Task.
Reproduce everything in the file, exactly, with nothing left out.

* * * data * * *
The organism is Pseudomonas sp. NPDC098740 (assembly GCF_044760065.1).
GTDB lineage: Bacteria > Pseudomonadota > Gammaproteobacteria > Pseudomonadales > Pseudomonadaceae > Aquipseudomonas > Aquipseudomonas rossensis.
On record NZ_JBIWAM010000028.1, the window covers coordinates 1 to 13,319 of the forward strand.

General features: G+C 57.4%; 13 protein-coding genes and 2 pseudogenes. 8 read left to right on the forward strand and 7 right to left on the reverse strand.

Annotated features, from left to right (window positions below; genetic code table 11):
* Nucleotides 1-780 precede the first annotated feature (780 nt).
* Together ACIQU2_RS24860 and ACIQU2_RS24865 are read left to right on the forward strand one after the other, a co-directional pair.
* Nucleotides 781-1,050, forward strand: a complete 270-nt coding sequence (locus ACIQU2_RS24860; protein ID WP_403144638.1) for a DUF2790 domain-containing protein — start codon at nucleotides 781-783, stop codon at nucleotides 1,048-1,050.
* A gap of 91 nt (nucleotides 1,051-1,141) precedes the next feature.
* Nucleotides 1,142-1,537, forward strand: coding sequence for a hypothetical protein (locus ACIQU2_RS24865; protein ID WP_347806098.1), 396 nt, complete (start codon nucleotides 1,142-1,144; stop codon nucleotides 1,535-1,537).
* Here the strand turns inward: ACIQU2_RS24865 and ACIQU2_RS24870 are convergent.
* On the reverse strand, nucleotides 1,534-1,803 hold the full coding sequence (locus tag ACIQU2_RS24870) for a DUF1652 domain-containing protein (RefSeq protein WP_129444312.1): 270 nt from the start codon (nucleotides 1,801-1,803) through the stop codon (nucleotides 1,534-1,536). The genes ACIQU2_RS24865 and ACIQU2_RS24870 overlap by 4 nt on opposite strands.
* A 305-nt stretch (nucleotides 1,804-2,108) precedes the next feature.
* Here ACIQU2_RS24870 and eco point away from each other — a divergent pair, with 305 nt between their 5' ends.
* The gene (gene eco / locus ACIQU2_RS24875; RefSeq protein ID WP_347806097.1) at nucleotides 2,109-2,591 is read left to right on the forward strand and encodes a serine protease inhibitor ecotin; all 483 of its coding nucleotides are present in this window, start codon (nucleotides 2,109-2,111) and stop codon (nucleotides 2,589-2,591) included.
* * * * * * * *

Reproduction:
The organism is Pseudomonas sp. NPDC098740 (assembly GCF_044760065.1).
GTDB lineage: Bacteria > Pseudomonadota > Gammaproteobacteria > Pseudomonadales > Pseudomonadaceae > Aquipseudomonas > Aquipseudomonas rossensis.
On record NZ_JBIWAM010000028.1, the window covers coordinates 1 to 13,319 of the forward strand.

General features: G+C 57.4%; 13 protein-coding genes and 2 pseudogenes. 8 read left to right on the forward strand and 7 right to left on the reverse strand.

Annotated features, from left to right (window positions below; genetic code table 11):
* Nucleotides 1-780 precede the first annotated feature (780 nt).
* Together ACIQU2_RS24860 and ACIQU2_RS24865 are read left to right on the forward strand one after the other, a co-directional pair.
* Nucleotides 781-1,050, forward strand: a complete 270-nt coding sequence (locus ACIQU2_RS24860; protein ID WP_403144638.1) for a DUF2790 domain-containing protein — start codon at nucleotides 781-783, stop codon at nucleotides 1,048-1,050.
* A gap of 91 nt (nucleotides 1,051-1,141) precedes the next feature.
* Nucleotides 1,142-1,537, forward strand: coding sequence for a hypothetical protein (locus ACIQU2_RS24865; protein ID WP_347806098.1), 396 nt, complete (start codon nucleotides 1,142-1,144; stop codon nucleotides 1,535-1,537).
* Here the strand turns inward: ACIQU2_RS24865 and ACIQU2_RS24870 are convergent.
* On the reverse strand, nucleotides 1,534-1,803 hold the full coding sequence (locus tag ACIQU2_RS24870) for a DUF1652 domain-containing protein (RefSeq protein WP_129444312.1): 270 nt from the start codon (nucleotides 1,801-1,803) through the stop codon (nucleotides 1,534-1,536). The genes ACIQU2_RS24865 and ACIQU2_RS24870 overlap by 4 nt on opposite strands.
* A 305-nt stretch (nucleotides 1,804-2,108) precedes the next feature.
* Here ACIQU2_RS24870 and eco point away from each other — a divergent pair, with 305 nt between their 5' ends.
* The gene (gene eco / locus ACIQU2_RS24875; RefSeq protein ID WP_347806097.1) at nucleotides 2,109-2,591 is read left to right on the forward strand and encodes a serine protease inhibitor ecotin; all 483 of its coding nucleotides are present in this window, start codon (nucleotides 2,109-2,111) and stop codon (nucleotides 2,589-2,591) included.